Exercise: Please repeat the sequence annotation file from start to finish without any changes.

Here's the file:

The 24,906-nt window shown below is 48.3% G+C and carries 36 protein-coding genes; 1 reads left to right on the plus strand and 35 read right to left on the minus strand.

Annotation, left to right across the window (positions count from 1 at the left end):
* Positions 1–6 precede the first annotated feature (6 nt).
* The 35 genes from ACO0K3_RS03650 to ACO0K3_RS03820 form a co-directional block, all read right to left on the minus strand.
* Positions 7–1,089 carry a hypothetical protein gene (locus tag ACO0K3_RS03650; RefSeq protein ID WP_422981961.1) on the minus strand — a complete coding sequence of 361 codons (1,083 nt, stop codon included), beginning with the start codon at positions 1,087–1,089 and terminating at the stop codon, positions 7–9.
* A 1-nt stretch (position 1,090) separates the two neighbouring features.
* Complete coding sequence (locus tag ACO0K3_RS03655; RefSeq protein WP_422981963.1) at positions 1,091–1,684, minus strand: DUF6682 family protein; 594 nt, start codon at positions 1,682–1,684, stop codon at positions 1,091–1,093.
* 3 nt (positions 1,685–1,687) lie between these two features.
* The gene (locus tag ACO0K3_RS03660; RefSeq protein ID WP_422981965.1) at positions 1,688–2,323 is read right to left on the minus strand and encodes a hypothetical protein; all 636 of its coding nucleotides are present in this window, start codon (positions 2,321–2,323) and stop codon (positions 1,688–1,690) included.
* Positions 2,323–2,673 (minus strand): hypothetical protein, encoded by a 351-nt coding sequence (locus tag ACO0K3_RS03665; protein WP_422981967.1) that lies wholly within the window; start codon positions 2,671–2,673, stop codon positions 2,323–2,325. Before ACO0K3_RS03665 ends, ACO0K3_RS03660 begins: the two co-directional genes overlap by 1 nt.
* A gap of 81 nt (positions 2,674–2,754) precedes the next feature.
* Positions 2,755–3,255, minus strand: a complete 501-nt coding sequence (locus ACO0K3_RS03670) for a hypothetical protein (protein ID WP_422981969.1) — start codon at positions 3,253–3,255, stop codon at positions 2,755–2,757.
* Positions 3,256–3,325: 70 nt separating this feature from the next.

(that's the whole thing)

The 24,906-nt window shown below is 48.3% G+C and carries 36 protein-coding genes; 1 reads left to right on the plus strand and 35 read right to left on the minus strand.

Annotation, left to right across the window (positions count from 1 at the left end):
* Positions 1–6 precede the first annotated feature (6 nt).
* The 35 genes from ACO0K3_RS03650 to ACO0K3_RS03820 form a co-directional block, all read right to left on the minus strand.
* Positions 7–1,089 carry a hypothetical protein gene (locus tag ACO0K3_RS03650; RefSeq protein ID WP_422981961.1) on the minus strand — a complete coding sequence of 361 codons (1,083 nt, stop codon included), beginning with the start codon at positions 1,087–1,089 and terminating at the stop codon, positions 7–9.
* A 1-nt stretch (position 1,090) separates the two neighbouring features.
* Complete coding sequence (locus tag ACO0K3_RS03655; RefSeq protein WP_422981963.1) at positions 1,091–1,684, minus strand: DUF6682 family protein; 594 nt, start codon at positions 1,682–1,684, stop codon at positions 1,091–1,093.
* 3 nt (positions 1,685–1,687) lie between these two features.
* The gene (locus tag ACO0K3_RS03660; RefSeq protein ID WP_422981965.1) at positions 1,688–2,323 is read right to left on the minus strand and encodes a hypothetical protein; all 636 of its coding nucleotides are present in this window, start codon (positions 2,321–2,323) and stop codon (positions 1,688–1,690) included.
* Positions 2,323–2,673 (minus strand): hypothetical protein, encoded by a 351-nt coding sequence (locus tag ACO0K3_RS03665; protein WP_422981967.1) that lies wholly within the window; start codon positions 2,671–2,673, stop codon positions 2,323–2,325. Before ACO0K3_RS03665 ends, ACO0K3_RS03660 begins: the two co-directional genes overlap by 1 nt.
* A gap of 81 nt (positions 2,674–2,754) precedes the next feature.
* Positions 2,755–3,255, minus strand: a complete 501-nt coding sequence (locus ACO0K3_RS03670) for a hypothetical protein (protein ID WP_422981969.1) — start codon at positions 3,253–3,255, stop codon at positions 2,755–2,757.
* Positions 3,256–3,325: 70 nt separating this feature from the next.